The Moral Core of the Health-Care Debate
With all of the shouting, the fear, and now what often looks like hatred -- we are in danger of losing the moral "core" of this health-care debate. That core, quite simply, is that many people are hurting from a broken health-care system. They include the 46 million who have no health insurance, but also the many who do but don't get what they need and simply can't afford good health.
Yesterday afternoon, Sojourners and a broad coalition of faith-based organizations hosted a conference call to confront and offer an alternative to the fear. The 140,000 people of faith who called in are proof that our country is desperate for a message of hope and that it is the faith community that must lead the way. President Obama joined us on the call and recognized this role when he said on the call, "Time and again, men and women of faith have shown what is possible when we are guided by our hope and not our fear." It is high time to put that hope to work.
The call was a clear picture of the depth and breadth of the unity in the faith community around the moral principle of accessible, affordable, quality care for every American -- for all of God's children. Local pastors told moving and compelling stories about their own parishioners and people they minister to every day-showing the critical need for health care reform. Melody Barnes, domestic policy council director, answered questions about some of the ins and outs of the president's plan and addressed cost issues, abortion, and conscience protections for medical workers.
We were reminded of the people the policy is meant to serve through stories about those without coverage, those who have lost coverage, and those who are worried they will no longer be able to afford the good coverage they currently have. It seems that everyone has a story, even those with health insurance, about struggling to keep up with costs, concerns about losing coverage, or being unable to afford needed care.
Most importantly, we heard from faith leaders across the country who are taking action on health-care reform in their neighborhoods, churches, mosques, and synagogues. Rev. Adam Hamilton of Church of the Resurrection in Kansas will host a forum that will include medical professionals, ethicists, and insurance executives. Lay leaders are joining together to write op-eds and letters to the editors in Missouri, and a Catholic congregation in Colorado is hosting a documentary screening and discussion night at their church.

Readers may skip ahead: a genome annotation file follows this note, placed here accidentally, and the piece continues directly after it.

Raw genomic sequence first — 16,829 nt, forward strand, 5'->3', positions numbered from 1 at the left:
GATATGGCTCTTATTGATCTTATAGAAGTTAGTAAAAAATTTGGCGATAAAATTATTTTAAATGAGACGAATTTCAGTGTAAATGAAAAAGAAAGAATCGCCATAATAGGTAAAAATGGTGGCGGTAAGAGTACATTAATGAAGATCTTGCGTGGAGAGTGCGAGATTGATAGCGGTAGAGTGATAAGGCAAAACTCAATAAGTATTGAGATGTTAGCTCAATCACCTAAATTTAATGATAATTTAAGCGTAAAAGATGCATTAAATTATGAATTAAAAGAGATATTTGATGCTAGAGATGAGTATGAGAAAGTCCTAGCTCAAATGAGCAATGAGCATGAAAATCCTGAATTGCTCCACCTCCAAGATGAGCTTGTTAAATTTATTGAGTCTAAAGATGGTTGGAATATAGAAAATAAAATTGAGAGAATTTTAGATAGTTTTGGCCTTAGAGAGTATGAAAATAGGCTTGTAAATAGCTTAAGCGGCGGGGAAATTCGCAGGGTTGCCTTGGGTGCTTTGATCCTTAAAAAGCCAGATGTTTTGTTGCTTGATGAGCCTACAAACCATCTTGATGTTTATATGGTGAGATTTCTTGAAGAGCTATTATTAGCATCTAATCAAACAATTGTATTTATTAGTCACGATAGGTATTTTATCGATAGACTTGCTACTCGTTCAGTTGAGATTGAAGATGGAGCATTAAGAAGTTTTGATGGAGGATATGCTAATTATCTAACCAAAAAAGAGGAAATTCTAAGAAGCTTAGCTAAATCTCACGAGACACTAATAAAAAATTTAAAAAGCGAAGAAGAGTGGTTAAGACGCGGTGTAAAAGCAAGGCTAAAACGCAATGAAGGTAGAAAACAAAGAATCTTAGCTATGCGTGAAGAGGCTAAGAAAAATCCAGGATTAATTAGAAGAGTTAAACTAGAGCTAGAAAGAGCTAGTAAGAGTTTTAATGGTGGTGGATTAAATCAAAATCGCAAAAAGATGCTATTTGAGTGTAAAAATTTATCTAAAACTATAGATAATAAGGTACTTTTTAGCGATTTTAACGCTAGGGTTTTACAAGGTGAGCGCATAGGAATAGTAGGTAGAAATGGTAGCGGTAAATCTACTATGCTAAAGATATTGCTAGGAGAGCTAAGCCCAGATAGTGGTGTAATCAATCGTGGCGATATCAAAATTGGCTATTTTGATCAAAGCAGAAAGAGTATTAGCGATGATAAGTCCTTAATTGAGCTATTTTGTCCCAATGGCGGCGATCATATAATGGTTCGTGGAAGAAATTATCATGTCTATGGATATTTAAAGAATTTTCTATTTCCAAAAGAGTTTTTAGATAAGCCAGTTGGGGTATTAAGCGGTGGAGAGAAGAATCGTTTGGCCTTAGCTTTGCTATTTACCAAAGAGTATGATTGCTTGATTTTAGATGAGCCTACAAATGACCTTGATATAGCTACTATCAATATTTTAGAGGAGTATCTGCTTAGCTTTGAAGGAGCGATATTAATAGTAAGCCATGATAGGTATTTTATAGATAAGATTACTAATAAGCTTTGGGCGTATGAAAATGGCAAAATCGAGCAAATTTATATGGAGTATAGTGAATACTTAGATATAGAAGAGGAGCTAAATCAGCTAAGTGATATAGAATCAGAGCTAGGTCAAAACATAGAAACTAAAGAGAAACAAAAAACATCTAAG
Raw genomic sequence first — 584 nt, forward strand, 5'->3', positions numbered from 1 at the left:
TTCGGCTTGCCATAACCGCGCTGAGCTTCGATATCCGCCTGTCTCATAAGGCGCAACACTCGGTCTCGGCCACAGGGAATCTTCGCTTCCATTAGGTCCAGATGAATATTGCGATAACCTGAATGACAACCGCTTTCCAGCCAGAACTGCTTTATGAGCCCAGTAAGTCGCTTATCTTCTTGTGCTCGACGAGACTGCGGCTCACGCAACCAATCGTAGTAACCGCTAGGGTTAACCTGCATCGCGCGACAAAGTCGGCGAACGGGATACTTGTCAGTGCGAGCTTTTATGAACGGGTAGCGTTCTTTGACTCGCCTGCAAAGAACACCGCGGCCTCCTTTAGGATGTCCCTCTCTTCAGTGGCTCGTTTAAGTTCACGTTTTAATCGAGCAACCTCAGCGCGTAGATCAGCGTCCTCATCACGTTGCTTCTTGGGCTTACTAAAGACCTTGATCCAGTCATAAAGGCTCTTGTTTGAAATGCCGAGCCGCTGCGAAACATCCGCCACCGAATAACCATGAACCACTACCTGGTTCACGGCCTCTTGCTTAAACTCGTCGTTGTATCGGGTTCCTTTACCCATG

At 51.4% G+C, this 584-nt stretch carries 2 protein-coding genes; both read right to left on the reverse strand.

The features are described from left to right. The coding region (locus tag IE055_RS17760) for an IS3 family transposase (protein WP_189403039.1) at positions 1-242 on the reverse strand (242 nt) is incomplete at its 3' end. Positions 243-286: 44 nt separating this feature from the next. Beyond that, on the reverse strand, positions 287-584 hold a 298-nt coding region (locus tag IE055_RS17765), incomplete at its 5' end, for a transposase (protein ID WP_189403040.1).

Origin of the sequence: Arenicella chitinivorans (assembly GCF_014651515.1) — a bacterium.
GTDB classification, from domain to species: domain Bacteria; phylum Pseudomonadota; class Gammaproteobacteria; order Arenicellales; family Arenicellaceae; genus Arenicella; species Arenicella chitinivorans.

These actions might not get the press that carrying semi-automatic rifles to one of the president's speeches or telling a Jewish congressman that he is supporting a "Nazi policy" do, but that does not mean they aren't effective or needed. Just because fear makes a good press clip doesn't mean that we should give up our hope.
We are calling on people of faith to carry on the healing ministry of Jesus by making sure your political representatives understand that the faith community will be satisfied with nothing less than accessible, affordable health care for all Americans, built on a solid financial foundation.
People of faith need to be the steady moral drum beat driving the debate and keeping our politicians accountable. This is a critical and long-overdue opportunity to fix a broken an inequitable system which must not be derailed either by powerful special interests or by those, on any side to just want to score political points. It is up to all of us to make sure that doesn't happen.
Visit Sojourners' health care Web site to listen to highlights of the president's call last night and download resources on the health-care debate: www.sojo.net/healthcare. This page will continue to be updated as the debate moves forward.